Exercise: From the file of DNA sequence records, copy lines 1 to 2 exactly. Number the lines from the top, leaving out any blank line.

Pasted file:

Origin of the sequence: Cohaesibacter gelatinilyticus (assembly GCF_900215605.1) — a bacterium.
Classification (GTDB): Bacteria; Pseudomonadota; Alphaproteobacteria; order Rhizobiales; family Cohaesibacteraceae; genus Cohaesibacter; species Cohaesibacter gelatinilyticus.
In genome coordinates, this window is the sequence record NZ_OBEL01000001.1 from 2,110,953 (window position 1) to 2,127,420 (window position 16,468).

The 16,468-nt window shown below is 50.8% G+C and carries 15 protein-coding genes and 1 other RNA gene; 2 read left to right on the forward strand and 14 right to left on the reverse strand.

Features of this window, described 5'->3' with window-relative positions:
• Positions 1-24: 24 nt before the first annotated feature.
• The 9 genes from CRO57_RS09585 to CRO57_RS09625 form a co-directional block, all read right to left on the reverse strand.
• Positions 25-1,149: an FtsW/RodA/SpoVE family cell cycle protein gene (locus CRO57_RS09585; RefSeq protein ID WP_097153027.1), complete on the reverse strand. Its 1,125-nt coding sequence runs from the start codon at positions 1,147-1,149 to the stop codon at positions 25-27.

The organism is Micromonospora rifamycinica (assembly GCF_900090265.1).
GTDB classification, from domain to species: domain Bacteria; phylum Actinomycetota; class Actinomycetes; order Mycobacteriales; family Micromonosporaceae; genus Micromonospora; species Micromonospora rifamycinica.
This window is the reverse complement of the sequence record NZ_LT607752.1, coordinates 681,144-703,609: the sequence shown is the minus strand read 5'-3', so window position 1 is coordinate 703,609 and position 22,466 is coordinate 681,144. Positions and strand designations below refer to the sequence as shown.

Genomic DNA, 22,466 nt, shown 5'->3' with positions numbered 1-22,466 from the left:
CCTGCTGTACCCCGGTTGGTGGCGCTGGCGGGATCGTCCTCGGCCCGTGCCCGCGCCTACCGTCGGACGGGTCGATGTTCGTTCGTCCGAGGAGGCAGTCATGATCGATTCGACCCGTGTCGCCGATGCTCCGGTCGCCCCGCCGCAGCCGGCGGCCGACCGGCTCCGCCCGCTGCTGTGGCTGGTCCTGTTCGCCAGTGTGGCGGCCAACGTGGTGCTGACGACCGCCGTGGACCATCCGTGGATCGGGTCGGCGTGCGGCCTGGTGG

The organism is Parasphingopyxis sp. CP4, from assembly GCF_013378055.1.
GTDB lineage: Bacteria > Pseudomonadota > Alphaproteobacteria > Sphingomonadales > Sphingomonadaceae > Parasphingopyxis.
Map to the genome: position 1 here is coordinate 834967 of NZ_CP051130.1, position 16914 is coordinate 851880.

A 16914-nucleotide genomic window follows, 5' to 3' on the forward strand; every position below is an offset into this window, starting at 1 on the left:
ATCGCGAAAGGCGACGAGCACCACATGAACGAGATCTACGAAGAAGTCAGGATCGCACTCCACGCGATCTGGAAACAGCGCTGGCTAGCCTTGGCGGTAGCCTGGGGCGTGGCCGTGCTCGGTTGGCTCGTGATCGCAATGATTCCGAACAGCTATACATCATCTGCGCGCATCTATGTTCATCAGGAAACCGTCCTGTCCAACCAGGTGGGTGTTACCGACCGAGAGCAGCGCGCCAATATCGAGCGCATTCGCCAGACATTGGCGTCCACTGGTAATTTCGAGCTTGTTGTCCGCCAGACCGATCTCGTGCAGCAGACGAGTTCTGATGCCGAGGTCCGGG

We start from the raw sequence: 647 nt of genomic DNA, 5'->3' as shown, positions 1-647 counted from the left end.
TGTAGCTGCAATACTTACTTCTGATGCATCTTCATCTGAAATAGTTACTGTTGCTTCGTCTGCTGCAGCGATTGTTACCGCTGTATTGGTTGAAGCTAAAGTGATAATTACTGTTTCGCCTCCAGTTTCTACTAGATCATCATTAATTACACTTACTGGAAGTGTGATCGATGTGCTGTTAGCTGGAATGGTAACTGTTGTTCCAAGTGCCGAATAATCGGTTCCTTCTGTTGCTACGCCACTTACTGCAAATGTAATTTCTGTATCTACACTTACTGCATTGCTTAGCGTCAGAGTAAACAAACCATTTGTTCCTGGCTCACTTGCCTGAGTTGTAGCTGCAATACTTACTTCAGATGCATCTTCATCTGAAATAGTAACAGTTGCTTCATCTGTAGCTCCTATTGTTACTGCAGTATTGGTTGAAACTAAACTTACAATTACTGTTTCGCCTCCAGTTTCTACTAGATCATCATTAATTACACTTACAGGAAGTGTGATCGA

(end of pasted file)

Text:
Origin of the sequence: Cohaesibacter gelatinilyticus (assembly GCF_900215605.1) — a bacterium.
Classification (GTDB): Bacteria; Pseudomonadota; Alphaproteobacteria; order Rhizobiales; family Cohaesibacteraceae; genus Cohaesibacter; species Cohaesibacter gelatinilyticus.